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Amazon’s Fire tablets are known for offering excellent bang for the buck. They might not exactly be speed demons, and the Android-based Fire OS may not support quite as many apps as other mobile operating systems. but with prices starting as low as $60, Fire tablets offer decent screens, acceptable performance, and make decent budget options for watching videos, playing games, or surfing the web.

Now Amazon has unveiled a new tablet that’s designed to do a bit more. The Amazon Fire Max 11 is the company’s biggest, most powerful, and most versatile tablet to date. It has an 11 inch FHD+ display, nearly 50% more processing power than the Fire HD 10, and support for optional accessories including a detachable keyboard and a pressure-sensitive pen. The Fire Max 11 is up for pre-order now for $230 and up and it should begin shipping in June.

The entry-level model features 4GB of RAM, 64GB of storage, and comes with ads on the lock screen. But you can also pay $280 for a 4GB/128GB model with no lock screen ads (this version ships standard without the ads).

Amazon is also offering bundles that include the magnetic keyboard and digital pen for $330 and up.

Here’s a run-down of key specs for Amazon’s new Fire Max 11 tablet:

Amazon Fire Max 11 specs
Display11 inches
2000 x 1200 pixels
InputTouchscreen display
Optional Made for Amazon Stylus Pen (USI 2.0 pen with 4096 levels pressure sensitivity)
Optional detachable magnetic keyboard
Storage64GB or 128GB + microSD card reader
ProcessorMediaTek MT8188J
2 x ARM Cortex-A78 @ 2.2 GHz
6 x Cortex-A55 @ 2 GHz
Mali-G57 MC2 GPU @ 950 MHz
BatteryUp to 14 hours
PortsUSB 2.0 Type-C
pogo pins (for keyboard)
Charging9W power adapter
WirelessWiFi 6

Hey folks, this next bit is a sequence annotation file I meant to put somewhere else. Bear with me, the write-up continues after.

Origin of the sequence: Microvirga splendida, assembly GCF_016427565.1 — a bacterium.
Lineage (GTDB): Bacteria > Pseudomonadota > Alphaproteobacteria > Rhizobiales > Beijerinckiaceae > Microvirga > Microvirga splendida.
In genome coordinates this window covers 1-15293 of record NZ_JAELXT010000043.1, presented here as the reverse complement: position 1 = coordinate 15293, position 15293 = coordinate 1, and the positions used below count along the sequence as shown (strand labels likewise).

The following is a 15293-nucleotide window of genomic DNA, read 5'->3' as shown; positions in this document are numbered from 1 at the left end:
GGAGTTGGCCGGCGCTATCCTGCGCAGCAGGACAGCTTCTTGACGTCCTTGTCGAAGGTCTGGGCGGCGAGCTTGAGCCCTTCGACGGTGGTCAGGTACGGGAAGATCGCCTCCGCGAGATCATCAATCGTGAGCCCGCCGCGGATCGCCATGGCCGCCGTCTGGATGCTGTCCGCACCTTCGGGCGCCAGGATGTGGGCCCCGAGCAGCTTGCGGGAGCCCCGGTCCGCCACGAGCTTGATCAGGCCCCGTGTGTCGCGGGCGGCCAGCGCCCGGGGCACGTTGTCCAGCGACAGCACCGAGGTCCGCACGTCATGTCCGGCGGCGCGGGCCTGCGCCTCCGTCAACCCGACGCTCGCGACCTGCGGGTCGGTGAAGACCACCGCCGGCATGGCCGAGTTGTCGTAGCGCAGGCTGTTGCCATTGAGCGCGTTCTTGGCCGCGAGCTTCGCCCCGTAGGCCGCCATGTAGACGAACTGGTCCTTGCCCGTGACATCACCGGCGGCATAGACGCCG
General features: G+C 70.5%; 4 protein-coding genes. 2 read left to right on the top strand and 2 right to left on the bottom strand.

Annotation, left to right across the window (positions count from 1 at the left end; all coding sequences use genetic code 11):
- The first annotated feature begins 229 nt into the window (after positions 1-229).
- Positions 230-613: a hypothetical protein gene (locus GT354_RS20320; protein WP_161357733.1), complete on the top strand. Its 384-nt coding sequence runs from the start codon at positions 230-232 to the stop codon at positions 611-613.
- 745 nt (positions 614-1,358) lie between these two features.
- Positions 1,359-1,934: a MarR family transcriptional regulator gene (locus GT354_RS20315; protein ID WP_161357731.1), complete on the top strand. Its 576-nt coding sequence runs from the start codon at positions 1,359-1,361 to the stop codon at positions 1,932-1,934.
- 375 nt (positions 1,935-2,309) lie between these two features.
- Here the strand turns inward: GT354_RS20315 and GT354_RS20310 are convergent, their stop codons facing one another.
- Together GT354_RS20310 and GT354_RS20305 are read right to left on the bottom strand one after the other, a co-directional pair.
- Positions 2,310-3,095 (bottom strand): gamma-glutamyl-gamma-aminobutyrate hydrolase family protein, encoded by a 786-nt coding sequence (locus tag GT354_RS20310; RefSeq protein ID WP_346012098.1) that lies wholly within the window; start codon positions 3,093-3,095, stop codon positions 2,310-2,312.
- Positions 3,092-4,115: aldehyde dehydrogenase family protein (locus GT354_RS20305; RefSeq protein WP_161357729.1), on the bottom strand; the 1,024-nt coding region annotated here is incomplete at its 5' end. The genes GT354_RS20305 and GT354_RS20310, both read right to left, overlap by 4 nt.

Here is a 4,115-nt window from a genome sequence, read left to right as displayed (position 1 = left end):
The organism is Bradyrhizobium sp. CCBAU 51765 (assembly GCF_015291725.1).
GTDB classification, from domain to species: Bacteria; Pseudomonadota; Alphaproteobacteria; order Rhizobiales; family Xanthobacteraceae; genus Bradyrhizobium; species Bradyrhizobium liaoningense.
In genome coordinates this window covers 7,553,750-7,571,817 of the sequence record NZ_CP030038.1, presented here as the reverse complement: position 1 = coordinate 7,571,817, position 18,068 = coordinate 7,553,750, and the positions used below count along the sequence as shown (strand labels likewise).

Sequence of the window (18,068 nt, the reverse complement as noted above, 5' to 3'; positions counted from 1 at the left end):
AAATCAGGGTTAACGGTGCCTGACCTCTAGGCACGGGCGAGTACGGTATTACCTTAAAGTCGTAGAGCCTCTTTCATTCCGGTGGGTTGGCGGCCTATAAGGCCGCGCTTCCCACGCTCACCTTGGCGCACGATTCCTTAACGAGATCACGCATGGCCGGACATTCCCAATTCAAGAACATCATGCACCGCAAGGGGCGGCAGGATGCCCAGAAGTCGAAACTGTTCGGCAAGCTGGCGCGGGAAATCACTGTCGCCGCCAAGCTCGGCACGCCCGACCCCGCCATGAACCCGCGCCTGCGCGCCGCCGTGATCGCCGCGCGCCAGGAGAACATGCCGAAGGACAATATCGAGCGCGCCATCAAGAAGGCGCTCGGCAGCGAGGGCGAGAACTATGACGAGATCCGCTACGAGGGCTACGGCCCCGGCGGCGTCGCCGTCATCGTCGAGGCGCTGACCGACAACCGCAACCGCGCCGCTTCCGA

Bluetooth 5.3
AudioStereo speakers
Dolby Atmos sound
No headphone jack
Cameras8MP (rear)
8MP (front)
Dimensions259.1 x 163.7 x 7.5mm
10.2″ x 6.4″ x 0.3″
Weight490 grams
1.1 pounds
Price$230 (4GB/64GB)
$280 (4GB/128GB without lock screen ads)
$330 (bundled with keyboard & stylus

The new tablet is only a little larger than the latest Fire HD 10, and it’s actually a little thinner. But it has a faster processor, more storage, speedier WiFi, and better cameras, among other things.

Amazon says that with an aluminum body and “strengthened glass,” the Fire Max 11 has a durable design. It’s also Amazon’s first tablet to feature a fingerprint reader for quickly unlocking the tablet or signing into apps. And the 8MP front and rear cameras may not exactly be cutting edge, but they’re the best Amazon has used in a Fire tablet.

The front camera is fixed-focus, but the rear camera supports auto-focus, and both support 1080p video recording.

One thing the Fire Max 11 lacks is a headphone jack: you’ll need to use wireless headphones or a USB Type-C to 3.5mm adapter if you want to use headphones. But with a set of pogo pins on the bottom of the tablet, you can use the optional keyboard without relying on a Bluetooth connection. The keyboard also has 15 pre-programmed shortcut keys as well as two keys for user-customizable shortcuts.

And this is the first member of the Fire tablet family to support stylus input. In addition to the optional “Made for Amazon Stylus,” you should be able to use any pen that supports the USI 2.0 standard with the Fire Max 11 to write or draw on the screen.

If you decide to buy the keyboard or pen separately rather than as part of a bundle, Amazon will charge $90 for the Keyboard Case and $35 for the pen. There’s also a Slim Cover accessory that sells for $50 and which can be used as a tablet stand as well as a protective cover.

The Amazon Fire Max 11 is up for pre-order now from Amazon. And if you’re wondering how it stacks up against other Amazon Fire tablets, we’ve got a detailed comparison table.

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  1. Doesn’t seem price competitive with this old Chromebook Duet tablet I’m typing this on .. which is still sold new (even though it’s been updated to a slightly larger version). They also come with folio keyboard and even if u buy a usi pen it is cheaper.

    Course Amazon will sell to many people without comparing, and it’s surely not a terrible price. And it’ll be discounted sometimes.

  2. Where’s the water resistance so I can use this poolside?

    Irritating that no major tablet has water resistance.